Such treatment of vasculitis is carried out in the presence of signs of deep vein thrombosis. It is prescribed only under strict indications. Methods are selected by experts.
Vasculitis on the legs and other parts of the body often does not have not only pronounced symptoms, but also causes, therefore, not only its treatment, but also prevention is difficult.
- Constantly strengthen the immune system by taking special preparations prescribed by a doctor
- Carry out hardening activities
- Adhere to proper nutrition
- Be active
In order to prevent a secondary form of pathology, you should:
- Avoid prolonged stress
- Regularly sanitize foci of chronic infection
- Strictly adhere to the regime of rest and work
- Avoid prolonged exposure to cold and heat, allergens, harsh chemicals
The basis of nutrition in pathology is the exclusion of allergens (citrus fruits, eggs, flavor enhancers, honey, mushrooms, industrial preservatives, etc.).
- Avoid fried and fatty foods
- Introduce plenty of fresh fruits and vegetables into the diet
- Be sure to consume fermented milk products and cereals
The exact diet will be made by your attending physician. He will also give recommendations regarding lifestyle in general. This will both reduce the symptoms of the disease and (in some cases) reduce the dosage of medications taken.
Benefits of treating vasculitis at MEDSI
- Opportunities for rapid diagnosis (including on the day of application). We conduct all types of examinations in one place and in the shortest possible time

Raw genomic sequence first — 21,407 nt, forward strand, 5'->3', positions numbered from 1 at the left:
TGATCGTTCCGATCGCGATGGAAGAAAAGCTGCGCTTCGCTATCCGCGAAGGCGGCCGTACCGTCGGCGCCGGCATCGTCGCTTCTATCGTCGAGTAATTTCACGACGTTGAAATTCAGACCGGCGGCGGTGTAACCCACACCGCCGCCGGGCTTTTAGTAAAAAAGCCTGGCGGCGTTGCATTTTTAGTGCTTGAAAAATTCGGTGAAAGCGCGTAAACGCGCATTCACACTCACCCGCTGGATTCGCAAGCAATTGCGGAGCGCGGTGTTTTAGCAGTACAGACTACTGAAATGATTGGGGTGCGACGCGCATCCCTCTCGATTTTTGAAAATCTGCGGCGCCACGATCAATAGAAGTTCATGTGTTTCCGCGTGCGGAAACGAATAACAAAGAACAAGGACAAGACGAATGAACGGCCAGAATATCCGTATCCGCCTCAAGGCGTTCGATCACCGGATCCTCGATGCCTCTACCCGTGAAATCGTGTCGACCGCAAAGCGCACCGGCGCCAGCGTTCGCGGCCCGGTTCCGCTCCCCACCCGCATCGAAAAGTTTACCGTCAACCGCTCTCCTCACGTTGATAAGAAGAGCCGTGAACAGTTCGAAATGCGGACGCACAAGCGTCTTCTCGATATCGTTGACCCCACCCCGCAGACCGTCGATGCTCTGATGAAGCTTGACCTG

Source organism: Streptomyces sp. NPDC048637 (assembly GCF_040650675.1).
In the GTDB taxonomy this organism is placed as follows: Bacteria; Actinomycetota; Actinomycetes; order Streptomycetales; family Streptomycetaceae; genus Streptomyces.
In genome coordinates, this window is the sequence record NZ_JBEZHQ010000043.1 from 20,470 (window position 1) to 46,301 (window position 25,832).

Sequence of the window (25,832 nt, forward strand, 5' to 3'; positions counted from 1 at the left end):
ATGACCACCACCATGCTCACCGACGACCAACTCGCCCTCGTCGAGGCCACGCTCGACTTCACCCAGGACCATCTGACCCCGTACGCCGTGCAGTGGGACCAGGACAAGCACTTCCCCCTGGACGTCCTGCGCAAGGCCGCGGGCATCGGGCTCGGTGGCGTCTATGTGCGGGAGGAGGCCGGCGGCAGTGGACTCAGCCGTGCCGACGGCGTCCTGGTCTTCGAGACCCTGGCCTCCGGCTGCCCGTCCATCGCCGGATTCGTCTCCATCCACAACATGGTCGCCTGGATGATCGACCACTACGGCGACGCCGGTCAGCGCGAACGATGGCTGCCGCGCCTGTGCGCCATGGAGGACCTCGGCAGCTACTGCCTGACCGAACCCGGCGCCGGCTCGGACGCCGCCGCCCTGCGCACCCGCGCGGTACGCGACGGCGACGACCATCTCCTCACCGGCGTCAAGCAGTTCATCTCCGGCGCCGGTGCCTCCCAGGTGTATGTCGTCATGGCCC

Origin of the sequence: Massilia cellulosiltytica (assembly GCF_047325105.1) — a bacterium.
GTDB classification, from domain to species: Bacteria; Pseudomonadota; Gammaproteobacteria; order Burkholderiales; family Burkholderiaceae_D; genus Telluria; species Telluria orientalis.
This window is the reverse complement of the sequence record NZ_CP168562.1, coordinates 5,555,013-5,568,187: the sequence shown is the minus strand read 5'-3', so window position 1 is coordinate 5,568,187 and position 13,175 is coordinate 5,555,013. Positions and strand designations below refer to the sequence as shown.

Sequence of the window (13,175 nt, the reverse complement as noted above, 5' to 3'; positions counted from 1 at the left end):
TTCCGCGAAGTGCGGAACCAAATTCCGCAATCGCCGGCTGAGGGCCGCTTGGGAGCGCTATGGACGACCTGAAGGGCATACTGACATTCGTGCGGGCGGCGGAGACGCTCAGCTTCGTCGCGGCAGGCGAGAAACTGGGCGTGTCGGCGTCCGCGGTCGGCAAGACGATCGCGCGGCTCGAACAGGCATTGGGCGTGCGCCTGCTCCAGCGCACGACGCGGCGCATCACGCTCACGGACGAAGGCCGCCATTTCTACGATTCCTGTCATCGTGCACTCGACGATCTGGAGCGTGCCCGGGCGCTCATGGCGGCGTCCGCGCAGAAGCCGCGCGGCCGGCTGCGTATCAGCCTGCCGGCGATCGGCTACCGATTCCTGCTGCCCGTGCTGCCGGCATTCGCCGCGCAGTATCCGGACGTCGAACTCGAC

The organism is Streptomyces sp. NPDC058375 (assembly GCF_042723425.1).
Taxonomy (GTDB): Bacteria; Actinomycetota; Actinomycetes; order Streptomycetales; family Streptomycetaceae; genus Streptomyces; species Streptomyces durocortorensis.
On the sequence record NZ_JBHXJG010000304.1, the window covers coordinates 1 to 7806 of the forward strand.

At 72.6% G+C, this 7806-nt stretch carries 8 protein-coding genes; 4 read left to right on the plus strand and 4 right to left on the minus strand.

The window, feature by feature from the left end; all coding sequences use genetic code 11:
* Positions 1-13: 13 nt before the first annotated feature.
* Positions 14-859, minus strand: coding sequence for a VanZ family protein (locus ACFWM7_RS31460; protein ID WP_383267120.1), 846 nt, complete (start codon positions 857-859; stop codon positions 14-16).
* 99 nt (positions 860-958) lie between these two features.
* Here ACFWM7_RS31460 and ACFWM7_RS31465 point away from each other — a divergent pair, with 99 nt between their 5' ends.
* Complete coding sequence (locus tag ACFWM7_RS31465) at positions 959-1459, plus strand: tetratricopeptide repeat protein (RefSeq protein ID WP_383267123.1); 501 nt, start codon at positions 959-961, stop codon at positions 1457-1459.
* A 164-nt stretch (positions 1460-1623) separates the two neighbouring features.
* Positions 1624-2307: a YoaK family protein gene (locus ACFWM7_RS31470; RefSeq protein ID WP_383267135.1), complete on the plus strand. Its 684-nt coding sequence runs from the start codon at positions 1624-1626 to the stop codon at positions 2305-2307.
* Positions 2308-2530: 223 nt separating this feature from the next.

- The world's best innovative technologies on the most modern equipment in the USA, Japan, Germany and Russia and the use of genetically engineered biological drugs and hormonal agents
- Doctors' experience . The procedures are carried out under the supervision of specialists with extensive clinical experience - from 15 to 30 years, trained in Europe and the USA. Some immunosorption methods were developed and applied for the first time in the world by the Chairman of the Scientific Council of the MEDSI Group of Companies, Laureate of the Prizes of the Government of the Russian Federation, Director of the business unit "Belorusskaya" and the Center for Extracorporeal Treatment Methods, Professor Gennady Alexandrovich Konovalov
- Individual approach. The patient's treatment plan is developed taking into account his characteristics, current condition and disease
If you want to make an appointment with a doctor and get treatment for vasculitis, call us at +7 (495) 7-800-500.
Do not delay treatment, see a doctor right now:
- Vasculitis treatment
- Intravenous laser blood irradiation (ILBI)
- Treatment of systemic lupus erythematosus
Varicose disease of the legs! What it is?
"Varicosis" - probably, each of you met this word in everyday life. But what is it for the patient? Varicose veins of the lower extremities are one of the most common diseases of modern man. The word "varicose" comes from the Latin word "varix" - swelling. Varicose veins are found in more than 60% of the population of our country. About 20% of men and 40% of women suffer from various forms of this disease. In Russia, a significant number of cases of the development of such consequences of the disease as trophic ulcers, vein thrombosis and thrombophlebitis are recorded.